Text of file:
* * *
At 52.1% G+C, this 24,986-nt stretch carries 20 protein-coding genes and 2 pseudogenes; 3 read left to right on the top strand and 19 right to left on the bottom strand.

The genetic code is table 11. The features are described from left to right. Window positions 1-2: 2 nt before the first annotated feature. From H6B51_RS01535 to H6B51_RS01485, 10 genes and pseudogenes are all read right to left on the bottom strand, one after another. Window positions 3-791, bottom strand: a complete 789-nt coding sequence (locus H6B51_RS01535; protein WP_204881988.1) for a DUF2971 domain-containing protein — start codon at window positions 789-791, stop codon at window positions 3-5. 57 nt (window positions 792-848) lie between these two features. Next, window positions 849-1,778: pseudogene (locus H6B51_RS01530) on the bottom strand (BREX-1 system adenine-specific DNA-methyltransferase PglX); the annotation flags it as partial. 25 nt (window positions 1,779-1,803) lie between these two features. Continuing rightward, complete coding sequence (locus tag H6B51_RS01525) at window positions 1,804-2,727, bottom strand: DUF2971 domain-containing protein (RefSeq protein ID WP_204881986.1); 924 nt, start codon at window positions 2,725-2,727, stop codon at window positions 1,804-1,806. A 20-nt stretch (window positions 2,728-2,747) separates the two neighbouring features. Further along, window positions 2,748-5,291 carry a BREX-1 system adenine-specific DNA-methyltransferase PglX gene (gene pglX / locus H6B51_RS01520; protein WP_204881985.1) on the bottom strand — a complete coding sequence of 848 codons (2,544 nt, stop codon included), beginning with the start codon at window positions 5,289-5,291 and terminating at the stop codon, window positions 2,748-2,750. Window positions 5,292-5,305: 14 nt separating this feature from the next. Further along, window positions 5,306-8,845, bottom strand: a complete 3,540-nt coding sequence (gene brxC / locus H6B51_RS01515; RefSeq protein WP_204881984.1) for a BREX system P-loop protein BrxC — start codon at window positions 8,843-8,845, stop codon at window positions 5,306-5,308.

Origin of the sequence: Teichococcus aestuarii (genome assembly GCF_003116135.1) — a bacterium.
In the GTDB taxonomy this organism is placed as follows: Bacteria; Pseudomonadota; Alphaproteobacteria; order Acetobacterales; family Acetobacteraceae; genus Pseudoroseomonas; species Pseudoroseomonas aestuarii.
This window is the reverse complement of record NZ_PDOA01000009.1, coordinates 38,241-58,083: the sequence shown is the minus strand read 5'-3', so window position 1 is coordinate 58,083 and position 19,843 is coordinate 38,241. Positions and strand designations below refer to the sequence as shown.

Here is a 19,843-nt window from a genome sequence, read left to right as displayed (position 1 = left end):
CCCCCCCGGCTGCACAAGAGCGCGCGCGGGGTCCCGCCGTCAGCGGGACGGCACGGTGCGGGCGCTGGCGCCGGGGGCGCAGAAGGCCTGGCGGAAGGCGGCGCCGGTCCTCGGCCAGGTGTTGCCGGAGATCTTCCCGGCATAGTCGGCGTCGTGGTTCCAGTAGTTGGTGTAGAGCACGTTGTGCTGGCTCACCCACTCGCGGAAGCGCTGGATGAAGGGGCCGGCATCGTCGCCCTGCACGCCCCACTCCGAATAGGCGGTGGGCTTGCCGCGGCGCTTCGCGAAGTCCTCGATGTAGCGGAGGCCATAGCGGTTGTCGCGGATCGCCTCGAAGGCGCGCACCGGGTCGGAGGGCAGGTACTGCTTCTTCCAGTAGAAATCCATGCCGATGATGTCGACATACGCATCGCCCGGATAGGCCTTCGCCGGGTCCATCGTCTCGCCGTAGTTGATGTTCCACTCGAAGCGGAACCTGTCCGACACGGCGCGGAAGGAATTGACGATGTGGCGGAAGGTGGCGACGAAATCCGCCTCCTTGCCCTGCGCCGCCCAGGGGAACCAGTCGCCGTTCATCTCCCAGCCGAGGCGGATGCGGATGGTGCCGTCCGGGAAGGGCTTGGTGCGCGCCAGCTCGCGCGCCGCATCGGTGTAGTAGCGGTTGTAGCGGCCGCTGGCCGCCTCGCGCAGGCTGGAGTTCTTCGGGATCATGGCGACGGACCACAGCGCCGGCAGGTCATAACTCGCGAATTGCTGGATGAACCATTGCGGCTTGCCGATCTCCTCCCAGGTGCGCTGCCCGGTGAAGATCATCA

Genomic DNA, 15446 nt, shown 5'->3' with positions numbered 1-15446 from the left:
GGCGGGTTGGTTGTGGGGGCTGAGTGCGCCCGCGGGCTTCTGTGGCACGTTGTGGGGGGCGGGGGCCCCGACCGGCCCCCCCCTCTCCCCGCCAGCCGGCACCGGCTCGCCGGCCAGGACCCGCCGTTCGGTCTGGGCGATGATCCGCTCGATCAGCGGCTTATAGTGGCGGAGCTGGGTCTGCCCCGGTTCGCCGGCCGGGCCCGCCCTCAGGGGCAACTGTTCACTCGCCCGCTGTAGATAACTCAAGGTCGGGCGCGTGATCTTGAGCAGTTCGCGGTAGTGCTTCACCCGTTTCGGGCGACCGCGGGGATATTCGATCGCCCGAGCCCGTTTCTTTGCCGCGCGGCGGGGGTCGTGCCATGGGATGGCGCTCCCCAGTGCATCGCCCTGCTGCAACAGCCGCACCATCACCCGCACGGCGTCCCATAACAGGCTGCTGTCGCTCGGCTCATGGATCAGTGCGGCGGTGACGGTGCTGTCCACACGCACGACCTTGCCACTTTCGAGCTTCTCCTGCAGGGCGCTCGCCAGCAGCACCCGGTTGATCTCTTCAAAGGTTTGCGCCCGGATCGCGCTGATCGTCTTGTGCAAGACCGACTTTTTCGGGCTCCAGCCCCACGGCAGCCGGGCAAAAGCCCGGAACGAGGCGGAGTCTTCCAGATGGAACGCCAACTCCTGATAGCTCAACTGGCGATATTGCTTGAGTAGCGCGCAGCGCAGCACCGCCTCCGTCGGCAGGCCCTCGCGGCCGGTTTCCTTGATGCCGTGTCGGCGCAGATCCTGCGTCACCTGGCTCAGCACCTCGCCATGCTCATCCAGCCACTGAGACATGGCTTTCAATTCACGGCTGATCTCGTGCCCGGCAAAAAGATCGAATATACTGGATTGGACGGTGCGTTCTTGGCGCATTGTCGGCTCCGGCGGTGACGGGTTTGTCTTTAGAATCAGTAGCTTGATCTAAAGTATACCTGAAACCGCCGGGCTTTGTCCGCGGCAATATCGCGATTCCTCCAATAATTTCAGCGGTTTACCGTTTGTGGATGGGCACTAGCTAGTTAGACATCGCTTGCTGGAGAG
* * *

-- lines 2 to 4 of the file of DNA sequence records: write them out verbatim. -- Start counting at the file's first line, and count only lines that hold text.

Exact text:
The genetic code is table 11. The features are described from left to right. Window positions 1-2: 2 nt before the first annotated feature. From H6B51_RS01535 to H6B51_RS01485, 10 genes and pseudogenes are all read right to left on the bottom strand, one after another. Window positions 3-791, bottom strand: a complete 789-nt coding sequence (locus H6B51_RS01535; protein WP_204881988.1) for a DUF2971 domain-containing protein — start codon at window positions 789-791, stop codon at window positions 3-5. 57 nt (window positions 792-848) lie between these two features. Next, window positions 849-1,778: pseudogene (locus H6B51_RS01530) on the bottom strand (BREX-1 system adenine-specific DNA-methyltransferase PglX); the annotation flags it as partial. 25 nt (window positions 1,779-1,803) lie between these two features. Continuing rightward, complete coding sequence (locus tag H6B51_RS01525) at window positions 1,804-2,727, bottom strand: DUF2971 domain-containing protein (RefSeq protein ID WP_204881986.1); 924 nt, start codon at window positions 2,725-2,727, stop codon at window positions 1,804-1,806. A 20-nt stretch (window positions 2,728-2,747) separates the two neighbouring features. Further along, window positions 2,748-5,291 carry a BREX-1 system adenine-specific DNA-methyltransferase PglX gene (gene pglX / locus H6B51_RS01520; protein WP_204881985.1) on the bottom strand — a complete coding sequence of 848 codons (2,544 nt, stop codon included), beginning with the start codon at window positions 5,289-5,291 and terminating at the stop codon, window positions 2,748-2,750. Window positions 5,292-5,305: 14 nt separating this feature from the next. Further along, window positions 5,306-8,845, bottom strand: a complete 3,540-nt coding sequence (gene brxC / locus H6B51_RS01515; RefSeq protein WP_204881984.1) for a BREX system P-loop protein BrxC — start codon at window positions 8,843-8,845, stop codon at window positions 5,306-5,308.

Origin of the sequence: Teichococcus aestuarii (genome assembly GCF_003116135.1) — a bacterium.
In the GTDB taxonomy this organism is placed as follows: Bacteria; Pseudomonadota; Alphaproteobacteria; order Acetobacterales; family Acetobacteraceae; genus Pseudoroseomonas; species Pseudoroseomonas aestuarii.